Anna: The next book is out September next year, A RAKE’S MIDNIGHT KISS. It’s rakish Sir Richard Harmsworth’s story. He falls in love with scholarly vicar’s daughter Genevieve Barrett, a woman who has no time for rakes. The third book in the series features Camden Rothermere, the Duke of Sedgemoor, who has devoted his life to living down the scandal of his birth. What happens when he’s forced to marry a scandalous woman? After that I’m not sure. What I can say definitely is that in August 2013, there’s a novella, DAYS OF RAKES AND ROSES, centering on Lydia Rothermere, Cam’s sister.
Nancy: Do you plan on coming to the Unites States any time soon for conferences or whatnot? Preferably NYC? Hint hint. .
Anna: Oh, I’d love to, Nancy. I was hoping to get to the Atlanta RWA conference this year but it’s not to be.
Nancy: Just so your readers can find out a little more about you, what is your average day like when you are writing?
Anna: One of the things I love about this gig is that most days are different. If I’m working furiously on a book, I start really early, check email, then get into finishing my pages for the day. I love working from home – I live on the Sunshine Coast in Queensland, Australia, and it’s a really pretty part of the world close to the sea. Each day, I try and do a few non-writing things to keep my brain fresh like have a swim or go for a walk, and I’m trying to get back into playing the piano. I played very seriously in high school and half an hour a day bashing away at the keys does great stuff for my synapses.
Nancy: I see there is a strong Australian romance writers group. Do you all know each other and get together on any kind of regular basis?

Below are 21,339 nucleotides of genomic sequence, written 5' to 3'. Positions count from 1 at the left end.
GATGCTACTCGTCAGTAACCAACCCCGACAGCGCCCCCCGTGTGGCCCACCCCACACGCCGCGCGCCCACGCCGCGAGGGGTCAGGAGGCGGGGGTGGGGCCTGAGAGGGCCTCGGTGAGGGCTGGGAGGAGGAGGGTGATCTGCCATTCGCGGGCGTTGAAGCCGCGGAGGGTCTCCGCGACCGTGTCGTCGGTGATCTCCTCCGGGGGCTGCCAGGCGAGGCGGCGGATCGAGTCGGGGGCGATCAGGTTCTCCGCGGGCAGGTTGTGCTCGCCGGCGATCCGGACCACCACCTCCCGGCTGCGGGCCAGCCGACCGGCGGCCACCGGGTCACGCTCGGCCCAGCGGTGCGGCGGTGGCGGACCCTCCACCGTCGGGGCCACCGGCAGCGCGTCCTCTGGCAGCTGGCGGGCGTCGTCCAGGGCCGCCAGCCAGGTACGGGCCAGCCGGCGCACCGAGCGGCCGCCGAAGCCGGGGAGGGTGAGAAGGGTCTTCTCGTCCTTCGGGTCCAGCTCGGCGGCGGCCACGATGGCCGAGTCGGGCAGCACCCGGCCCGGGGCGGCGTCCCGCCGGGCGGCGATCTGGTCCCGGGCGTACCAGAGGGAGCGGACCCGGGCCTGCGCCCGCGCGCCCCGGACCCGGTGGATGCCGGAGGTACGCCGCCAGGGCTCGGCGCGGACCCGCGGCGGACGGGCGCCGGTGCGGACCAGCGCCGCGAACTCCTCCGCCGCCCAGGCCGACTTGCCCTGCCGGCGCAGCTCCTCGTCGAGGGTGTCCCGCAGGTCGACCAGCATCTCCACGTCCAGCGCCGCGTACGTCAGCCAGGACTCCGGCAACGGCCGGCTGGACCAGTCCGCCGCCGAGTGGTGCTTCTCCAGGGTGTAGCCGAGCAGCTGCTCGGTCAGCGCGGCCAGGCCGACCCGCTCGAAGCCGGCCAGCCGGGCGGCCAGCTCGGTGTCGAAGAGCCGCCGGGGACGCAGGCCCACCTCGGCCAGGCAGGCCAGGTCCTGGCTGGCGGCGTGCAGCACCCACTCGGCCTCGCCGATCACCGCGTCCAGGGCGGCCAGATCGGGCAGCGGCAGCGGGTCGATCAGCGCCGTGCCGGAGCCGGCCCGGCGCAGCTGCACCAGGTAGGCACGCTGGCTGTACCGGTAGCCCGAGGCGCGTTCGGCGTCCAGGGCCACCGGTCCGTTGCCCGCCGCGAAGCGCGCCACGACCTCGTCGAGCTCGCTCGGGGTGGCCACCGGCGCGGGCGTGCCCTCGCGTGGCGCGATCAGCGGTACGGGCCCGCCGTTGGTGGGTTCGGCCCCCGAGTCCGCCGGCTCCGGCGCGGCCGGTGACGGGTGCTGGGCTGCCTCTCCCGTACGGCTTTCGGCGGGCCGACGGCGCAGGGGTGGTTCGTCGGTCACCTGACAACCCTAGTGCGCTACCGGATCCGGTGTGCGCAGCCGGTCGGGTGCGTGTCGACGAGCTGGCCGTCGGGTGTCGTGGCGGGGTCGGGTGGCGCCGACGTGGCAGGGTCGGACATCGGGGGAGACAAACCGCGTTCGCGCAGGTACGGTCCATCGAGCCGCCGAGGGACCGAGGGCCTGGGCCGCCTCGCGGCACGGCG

Anna: When I first joined back in 1999, there were about 300 members of Romance Writers of Australia. Within a short time I would have said I knew most of them. These days, with over 1,000, that’s changed, although I still have lots of friends and contacts in the industry here. I see my particular friends fairly often although I’d love to see them more. RWAustralia has a conference every August which is always fun. In 2013, it’s the first visit to Perth in Western Australia if anyone’s thinking of flying over: http://www.romanceaustralia.com/freo
Nancy: Do you have a favorite book or a favorite character of all the ones you have created?
Anna: Oh, that’s like asking me if I’ve got a favorite child! Impossible to answer. I’m currently writing Cam’s story and he’s having a very difficult time with his heroine Penelope Thornton who isn’t conforming to his ideas of what a duchess should be. So in terms of what’s uppermost in my mind, I’ll pick those two.
Nancy: So I have to ask you:
Rogue or nice guy-which do you prefer to write about?
Anna: You know, I’m kind of divided on this. Some of my guys are definitely rogues – Jonas Merrick from ROGUE and Nicholas Challinor from MIDNIGHT’S WILD PASSION come to mind. But some of my guys are definitely nice guys – Matthew Lansdowne from UNTOUCHED and Gideon Trevithick from CAPTIVE OF SIN, for example. Others hover between the two poles like Richard Harmsworth from my next book A RAKE’S MIDNIGHT KISS.
To celebrate my visit to Nancy’s blog, I’d love to give away a signed copy of my most recent release SEVEN NIGHTS IN A ROGUE’S BED. Just tell me whether you prefer nice guy heroes or rogues? Or a mixture of the two. Good luck!